“Dot” visualization of player tracking data for single NFL play, KC vs. NE 2017. Source.
Visualization of all injuries on known plays from the 2019-20 NFL 1st and Future Analytics competition, split by position. Note this data only shows the injured player on each play. Created by me.


These visualizations can also be isolated, broken down, and re-aggregated in infinite interesting ways – for example, all the routes run by Chiefs tight end Travis Kelce in the 2019 season.


A(n Incomplete) List of Metrics You Could Calculate

So you’ve plotted your data. Now what? How can you quantify, and subsequently numerically analyze, what’s going on in the tracking data? Below I’ve tried to categorize, at a high-level, the major metrics I’ve seen people pull from tracking data (which I assume includes, at a minimum, X and Y coordinates for each player and the ball multiple times per second). This list scopes out some rough bounds for what data scientists might call “feature engineering” – a fancy term for defining the variables you want to include, say, a regression model.

Player Movements and Movement Patterns:

  1. Distance Traveled – easily calculable using the Pythagorean theorem. Pause for a gasp at the real-world utility of middle & high school geometry! If a is the difference in X coordinates between two consecutive measurements, and b is the difference in Y coordinates between two consecutive measurements, then you can easily calculate the total distance traveled between two consecutive measurements c.Most often you’d sum these distances up to get the total distance a player traveled over some relatively long period of interest (a play, half, game, or season). This could be considered a very crude measure of the (external) “load” on a player – or how hard s/he worked in a given period.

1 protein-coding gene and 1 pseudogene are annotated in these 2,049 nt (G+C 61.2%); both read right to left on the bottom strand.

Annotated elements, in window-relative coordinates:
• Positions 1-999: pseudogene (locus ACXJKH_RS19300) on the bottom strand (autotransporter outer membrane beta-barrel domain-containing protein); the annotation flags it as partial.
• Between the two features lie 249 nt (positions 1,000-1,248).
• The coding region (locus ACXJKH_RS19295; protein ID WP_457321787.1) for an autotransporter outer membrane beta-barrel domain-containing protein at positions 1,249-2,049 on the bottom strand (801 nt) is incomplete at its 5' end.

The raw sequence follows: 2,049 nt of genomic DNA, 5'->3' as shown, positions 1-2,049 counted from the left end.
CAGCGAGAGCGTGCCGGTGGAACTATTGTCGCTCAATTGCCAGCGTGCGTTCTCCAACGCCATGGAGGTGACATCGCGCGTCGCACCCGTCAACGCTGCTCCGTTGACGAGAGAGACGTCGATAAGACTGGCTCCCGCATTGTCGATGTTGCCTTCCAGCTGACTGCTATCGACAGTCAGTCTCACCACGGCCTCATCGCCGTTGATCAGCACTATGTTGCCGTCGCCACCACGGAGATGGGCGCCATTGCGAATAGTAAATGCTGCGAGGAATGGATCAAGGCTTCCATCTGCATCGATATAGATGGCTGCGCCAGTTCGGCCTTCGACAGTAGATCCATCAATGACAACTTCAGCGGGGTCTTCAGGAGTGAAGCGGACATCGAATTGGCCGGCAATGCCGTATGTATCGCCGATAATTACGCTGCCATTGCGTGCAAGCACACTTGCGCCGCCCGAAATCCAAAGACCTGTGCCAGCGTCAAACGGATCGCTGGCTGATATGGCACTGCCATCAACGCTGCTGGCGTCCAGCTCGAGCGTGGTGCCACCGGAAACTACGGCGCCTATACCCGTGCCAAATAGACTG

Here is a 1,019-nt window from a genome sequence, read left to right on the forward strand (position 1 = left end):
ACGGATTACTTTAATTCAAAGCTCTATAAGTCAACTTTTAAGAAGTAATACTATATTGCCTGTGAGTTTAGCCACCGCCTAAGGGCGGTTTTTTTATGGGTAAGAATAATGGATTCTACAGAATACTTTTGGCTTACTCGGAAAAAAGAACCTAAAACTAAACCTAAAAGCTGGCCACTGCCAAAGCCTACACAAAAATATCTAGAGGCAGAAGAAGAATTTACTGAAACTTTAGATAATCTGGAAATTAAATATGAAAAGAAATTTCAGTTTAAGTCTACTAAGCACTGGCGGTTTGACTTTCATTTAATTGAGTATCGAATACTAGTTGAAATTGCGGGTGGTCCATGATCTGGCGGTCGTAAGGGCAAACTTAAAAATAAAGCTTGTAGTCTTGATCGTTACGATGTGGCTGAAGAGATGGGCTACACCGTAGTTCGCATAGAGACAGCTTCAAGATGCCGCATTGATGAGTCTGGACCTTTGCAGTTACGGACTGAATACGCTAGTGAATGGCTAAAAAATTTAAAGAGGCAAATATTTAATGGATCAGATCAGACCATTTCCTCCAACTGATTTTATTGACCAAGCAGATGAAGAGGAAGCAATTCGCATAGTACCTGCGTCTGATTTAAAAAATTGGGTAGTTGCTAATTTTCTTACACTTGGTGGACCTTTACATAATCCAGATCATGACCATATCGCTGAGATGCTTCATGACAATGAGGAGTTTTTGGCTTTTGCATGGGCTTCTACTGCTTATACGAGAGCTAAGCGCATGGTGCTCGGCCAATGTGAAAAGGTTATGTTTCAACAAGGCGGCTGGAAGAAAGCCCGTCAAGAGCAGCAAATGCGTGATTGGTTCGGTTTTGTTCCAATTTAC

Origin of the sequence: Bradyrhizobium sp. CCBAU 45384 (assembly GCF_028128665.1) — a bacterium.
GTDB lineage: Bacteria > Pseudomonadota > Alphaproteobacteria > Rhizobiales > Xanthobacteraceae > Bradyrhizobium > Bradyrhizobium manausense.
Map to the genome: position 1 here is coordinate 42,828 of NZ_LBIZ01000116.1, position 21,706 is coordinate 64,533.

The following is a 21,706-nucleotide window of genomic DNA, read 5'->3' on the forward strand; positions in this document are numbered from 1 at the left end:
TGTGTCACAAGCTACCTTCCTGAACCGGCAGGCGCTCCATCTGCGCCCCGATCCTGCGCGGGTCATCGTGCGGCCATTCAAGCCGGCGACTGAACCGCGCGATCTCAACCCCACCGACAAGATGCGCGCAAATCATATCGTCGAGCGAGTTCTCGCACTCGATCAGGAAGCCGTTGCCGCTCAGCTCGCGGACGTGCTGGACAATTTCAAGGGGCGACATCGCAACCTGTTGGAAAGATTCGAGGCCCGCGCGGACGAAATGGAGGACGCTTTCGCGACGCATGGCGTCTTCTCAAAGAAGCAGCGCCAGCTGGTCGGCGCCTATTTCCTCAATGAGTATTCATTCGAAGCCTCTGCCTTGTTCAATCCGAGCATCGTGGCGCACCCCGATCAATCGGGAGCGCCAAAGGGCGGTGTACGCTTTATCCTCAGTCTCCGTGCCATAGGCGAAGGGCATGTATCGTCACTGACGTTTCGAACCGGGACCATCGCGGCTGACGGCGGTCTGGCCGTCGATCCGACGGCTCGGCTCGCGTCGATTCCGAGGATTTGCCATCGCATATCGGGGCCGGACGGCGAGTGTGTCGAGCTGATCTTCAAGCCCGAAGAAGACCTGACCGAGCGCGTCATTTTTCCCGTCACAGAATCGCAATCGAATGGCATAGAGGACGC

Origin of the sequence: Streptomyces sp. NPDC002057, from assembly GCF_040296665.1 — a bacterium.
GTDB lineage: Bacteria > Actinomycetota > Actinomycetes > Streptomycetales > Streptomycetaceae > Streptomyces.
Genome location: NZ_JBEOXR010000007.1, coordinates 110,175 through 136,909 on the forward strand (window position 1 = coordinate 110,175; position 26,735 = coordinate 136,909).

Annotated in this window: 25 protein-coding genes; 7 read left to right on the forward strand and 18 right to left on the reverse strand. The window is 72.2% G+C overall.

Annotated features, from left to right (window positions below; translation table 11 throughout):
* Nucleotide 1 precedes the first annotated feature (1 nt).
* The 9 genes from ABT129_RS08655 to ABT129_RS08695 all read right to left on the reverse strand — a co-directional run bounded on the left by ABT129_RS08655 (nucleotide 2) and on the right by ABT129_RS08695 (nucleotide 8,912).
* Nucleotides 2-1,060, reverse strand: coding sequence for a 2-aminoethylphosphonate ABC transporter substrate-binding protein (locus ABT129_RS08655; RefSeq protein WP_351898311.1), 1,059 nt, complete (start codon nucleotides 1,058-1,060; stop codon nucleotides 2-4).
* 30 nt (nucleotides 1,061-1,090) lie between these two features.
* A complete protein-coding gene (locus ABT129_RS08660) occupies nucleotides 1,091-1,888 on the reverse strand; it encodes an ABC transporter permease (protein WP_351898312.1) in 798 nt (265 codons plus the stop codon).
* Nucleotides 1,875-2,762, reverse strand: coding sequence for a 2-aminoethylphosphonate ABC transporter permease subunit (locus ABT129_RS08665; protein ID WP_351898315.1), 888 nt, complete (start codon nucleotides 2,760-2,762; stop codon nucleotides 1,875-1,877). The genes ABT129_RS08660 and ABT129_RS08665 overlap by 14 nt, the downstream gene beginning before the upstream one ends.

2. Player Speed – if you’ve calculated the distance d, and you know the time between two measurements (Δt), you can calculate a player’s speed using d/Δt and convert to sensible units depending on your particular application (e.g. meters per second (m/s), miles per hour (mph)). Sub-metrics within player speed could include…

    -Average speed during a period of interest
    -Maximum speed during a period of interest

  3. Player Distances by Speed – if you know the player’s speed and distance traveled in each interval, you can sum up either the total time or distance a player traveled in specific speed ranges. These speed ranges are broken into categories such as  “walking/jogging”, “high-speed running”, “very high-speed running,” and “sprinting” using sport- or even individual-specific thresholds. How these thresholds are determined is beyond the scope of this post.

    So you could, for example, calculate the amount of time or distance traveled by a player while in a “high-speed running” range (e.g. 9-13 mph) or a “very high-speed running” range (e.g. 13-18 mph) for some time period of interest, such as a game or training session. This provides a somewhat more-refined look at a player’s “load,” since walking a mile (I can do easily) and sprinting a mile (I would die) are very different tasks.